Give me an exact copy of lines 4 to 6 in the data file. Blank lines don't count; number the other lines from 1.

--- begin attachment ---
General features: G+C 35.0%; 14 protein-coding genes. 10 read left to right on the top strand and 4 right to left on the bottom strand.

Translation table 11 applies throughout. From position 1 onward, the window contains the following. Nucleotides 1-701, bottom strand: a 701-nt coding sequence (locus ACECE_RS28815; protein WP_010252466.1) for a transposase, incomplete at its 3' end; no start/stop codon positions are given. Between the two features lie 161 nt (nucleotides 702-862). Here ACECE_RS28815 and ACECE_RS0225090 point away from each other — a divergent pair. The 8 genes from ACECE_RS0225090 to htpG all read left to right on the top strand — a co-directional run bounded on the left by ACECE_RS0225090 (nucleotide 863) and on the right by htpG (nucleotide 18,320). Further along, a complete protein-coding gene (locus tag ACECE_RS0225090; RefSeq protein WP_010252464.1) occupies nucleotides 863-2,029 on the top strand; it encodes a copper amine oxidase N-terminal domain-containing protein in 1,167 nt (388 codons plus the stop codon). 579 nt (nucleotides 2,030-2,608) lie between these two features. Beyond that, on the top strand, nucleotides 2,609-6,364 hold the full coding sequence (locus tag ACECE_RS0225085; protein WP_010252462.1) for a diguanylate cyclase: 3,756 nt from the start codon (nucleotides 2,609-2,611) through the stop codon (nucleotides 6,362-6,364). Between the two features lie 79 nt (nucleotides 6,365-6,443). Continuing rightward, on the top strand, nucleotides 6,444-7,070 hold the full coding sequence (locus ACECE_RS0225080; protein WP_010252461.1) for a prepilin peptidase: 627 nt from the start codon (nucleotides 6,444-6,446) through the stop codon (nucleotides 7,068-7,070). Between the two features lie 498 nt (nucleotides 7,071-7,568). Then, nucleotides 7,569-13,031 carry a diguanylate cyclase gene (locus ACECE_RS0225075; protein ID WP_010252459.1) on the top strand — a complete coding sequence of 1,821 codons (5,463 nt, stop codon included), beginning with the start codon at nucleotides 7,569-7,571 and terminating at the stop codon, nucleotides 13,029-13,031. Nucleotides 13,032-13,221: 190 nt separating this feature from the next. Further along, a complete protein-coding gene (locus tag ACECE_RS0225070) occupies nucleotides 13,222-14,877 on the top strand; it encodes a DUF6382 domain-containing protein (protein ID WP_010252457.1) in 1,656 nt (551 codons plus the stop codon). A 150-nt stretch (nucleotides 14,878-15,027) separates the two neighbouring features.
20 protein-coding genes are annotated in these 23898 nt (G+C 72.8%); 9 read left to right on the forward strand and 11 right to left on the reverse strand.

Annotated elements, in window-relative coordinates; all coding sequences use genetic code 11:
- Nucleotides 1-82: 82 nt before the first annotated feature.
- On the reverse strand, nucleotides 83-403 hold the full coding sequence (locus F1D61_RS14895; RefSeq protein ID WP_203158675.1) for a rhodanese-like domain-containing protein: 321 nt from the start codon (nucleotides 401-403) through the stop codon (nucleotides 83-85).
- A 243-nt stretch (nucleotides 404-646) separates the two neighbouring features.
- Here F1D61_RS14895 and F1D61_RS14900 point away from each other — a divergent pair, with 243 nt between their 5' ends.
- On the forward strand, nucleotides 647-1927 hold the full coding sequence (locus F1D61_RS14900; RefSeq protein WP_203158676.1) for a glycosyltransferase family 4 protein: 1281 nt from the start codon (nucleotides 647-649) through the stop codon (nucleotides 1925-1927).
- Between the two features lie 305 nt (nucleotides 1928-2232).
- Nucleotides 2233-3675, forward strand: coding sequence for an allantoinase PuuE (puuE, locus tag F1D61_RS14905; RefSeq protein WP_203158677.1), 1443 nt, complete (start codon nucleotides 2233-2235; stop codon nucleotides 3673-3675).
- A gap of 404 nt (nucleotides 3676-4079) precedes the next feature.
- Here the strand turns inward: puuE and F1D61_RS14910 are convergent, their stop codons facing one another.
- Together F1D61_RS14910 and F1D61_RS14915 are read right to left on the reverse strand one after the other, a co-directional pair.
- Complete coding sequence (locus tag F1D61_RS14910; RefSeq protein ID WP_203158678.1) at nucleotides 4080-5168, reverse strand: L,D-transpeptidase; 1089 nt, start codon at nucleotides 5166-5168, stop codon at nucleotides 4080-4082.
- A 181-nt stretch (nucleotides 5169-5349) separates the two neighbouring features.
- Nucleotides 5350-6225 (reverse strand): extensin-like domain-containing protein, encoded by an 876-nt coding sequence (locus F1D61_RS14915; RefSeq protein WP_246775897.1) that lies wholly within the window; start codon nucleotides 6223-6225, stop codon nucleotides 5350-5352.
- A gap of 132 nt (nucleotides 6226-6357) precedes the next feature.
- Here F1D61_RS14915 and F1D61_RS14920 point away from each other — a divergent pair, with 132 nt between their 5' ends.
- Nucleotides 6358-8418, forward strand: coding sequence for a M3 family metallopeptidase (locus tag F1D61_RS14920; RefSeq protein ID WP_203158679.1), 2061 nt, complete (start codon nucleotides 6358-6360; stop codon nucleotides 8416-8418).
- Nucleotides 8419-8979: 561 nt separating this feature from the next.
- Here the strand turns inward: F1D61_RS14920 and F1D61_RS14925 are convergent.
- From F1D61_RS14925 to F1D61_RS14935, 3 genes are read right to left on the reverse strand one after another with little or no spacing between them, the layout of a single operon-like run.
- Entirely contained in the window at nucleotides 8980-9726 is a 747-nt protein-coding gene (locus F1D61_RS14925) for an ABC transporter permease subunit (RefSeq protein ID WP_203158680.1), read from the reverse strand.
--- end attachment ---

Annotated elements, in window-relative coordinates; all coding sequences use genetic code 11:
- Nucleotides 1-82: 82 nt before the first annotated feature.
- On the reverse strand, nucleotides 83-403 hold the full coding sequence (locus F1D61_RS14895; RefSeq protein ID WP_203158675.1) for a rhodanese-like domain-containing protein: 321 nt from the start codon (nucleotides 401-403) through the stop codon (nucleotides 83-85).